Leaves ReadyAs you can see, I’ve cut a good bit off of my basil plant. I’m hoping to make 3 batches of my pesto recipe. Each recipe makes about a cup of pesto. One note, I prefer to use a food processor for this recipe. You can use a blender, however, I’ve found that you need to add all of the ingredients first, and it does need some stirring and help to get completely processed. If you’re using a food processor, follow the process I’m outlining below. To start, take 3 cloves garlic, peeled, and chop them up in the food processor. Next, add 2 cups basil leaves. You just want the leaves for this, and you want pretty packed cups. Whirl that around until the basil is nicely chopped, then add 1/4 cup pine nuts and Ingredients1/2 cup Parmigiano cheese, grated. Give that another quick whirl. If you let it go too long, it will come together, almost like a dough. If that happens, don’t worry, you’re still good. With the food processor running, slowly add 1/2 cup olive oil, and process that until it’s nice and smooth.

After I was finished with this batch, I made 2 more. If you’re making several batches, just start over. You really don’t want to double or triple the recipe, as it doesn’t turn out as good. But, the good news is, I don’t even wash the food processor in between. 🙂

If you’re growing herbs, I hope they’re as productive as mine have been this year! And if you’re not, stop by the grocery store and pick up some basil. Pesto is a great sauce to have on hand, especially in the summer for a quick pasta dish. Enjoy!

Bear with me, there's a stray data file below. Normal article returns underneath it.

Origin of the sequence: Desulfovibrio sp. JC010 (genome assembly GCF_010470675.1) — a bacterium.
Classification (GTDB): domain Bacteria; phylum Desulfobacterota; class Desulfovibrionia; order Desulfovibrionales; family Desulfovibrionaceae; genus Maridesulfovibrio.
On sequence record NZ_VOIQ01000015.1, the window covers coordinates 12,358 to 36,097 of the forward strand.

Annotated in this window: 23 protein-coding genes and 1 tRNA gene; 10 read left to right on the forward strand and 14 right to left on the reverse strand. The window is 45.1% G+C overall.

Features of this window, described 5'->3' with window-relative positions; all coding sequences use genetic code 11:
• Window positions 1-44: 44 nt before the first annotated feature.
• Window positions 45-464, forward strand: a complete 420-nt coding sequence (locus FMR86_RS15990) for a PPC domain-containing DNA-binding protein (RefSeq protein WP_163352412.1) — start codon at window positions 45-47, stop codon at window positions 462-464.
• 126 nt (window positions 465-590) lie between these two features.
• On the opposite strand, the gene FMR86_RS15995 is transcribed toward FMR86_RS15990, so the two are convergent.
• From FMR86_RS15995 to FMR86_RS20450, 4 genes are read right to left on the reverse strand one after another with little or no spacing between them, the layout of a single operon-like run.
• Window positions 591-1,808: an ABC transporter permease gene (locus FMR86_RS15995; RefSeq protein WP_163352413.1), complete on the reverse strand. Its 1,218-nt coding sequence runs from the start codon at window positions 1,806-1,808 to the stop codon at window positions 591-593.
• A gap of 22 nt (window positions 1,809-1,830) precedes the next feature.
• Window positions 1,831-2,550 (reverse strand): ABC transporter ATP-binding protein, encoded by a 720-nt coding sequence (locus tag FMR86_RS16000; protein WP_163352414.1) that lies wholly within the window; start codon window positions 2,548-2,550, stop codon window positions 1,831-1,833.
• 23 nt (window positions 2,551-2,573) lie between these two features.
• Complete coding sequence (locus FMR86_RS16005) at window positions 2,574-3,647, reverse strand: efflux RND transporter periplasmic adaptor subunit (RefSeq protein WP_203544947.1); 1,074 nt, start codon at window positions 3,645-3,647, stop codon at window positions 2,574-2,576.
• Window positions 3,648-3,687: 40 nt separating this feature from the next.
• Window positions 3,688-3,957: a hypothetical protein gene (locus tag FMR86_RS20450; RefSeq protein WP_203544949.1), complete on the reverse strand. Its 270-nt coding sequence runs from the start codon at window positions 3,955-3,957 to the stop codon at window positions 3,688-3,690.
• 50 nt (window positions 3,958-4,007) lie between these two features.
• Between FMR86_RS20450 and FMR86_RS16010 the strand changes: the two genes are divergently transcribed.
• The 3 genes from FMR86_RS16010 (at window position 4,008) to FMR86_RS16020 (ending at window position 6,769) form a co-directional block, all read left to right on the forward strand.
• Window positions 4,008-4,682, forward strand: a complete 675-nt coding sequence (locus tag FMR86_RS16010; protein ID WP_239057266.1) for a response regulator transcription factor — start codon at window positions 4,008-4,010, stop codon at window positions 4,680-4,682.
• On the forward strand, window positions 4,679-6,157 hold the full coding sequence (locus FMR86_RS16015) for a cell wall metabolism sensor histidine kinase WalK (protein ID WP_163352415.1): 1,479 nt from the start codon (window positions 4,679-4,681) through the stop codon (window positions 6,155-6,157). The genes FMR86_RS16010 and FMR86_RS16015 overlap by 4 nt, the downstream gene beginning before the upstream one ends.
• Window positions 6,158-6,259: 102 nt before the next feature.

Pesto

Taking Advantage of Spring Produce with Green Goddess Dip

One of the best things about spring’s arrival for me is I start to see some of my favorite, delicious, fresh produce at the farmers market and grocery store.  It gets me excited to think of new ways to prepare and serve these delicious morsels, especially since it always seems too brief that some of these make their appearance.  I love the asparagus and artichokes, tender baby lettuces and rhubarb, but my favorites are the sugar snap peas.

Sugar Snap PeasI’ve always been a fan of peas.  I can remember when I was little, helping my grandmother shell peas she picked from her garden.  Those raw peas, fresh from the garden, were delicious.  I am not sure if more of the peas ended up in her bowl or in my mouth.  From then on, there was a special place in my heart for raw peas.  While I don’t get many occasions these days to eat raw peas, my favorite way to eat sugar snap peas is still raw.  They maintain their crispness and sweet flavor, and they are perfect with a dip.  One of my favorites to serve with sugar snap peas, or really any vegetables for a crudites platter, is green goddess dip.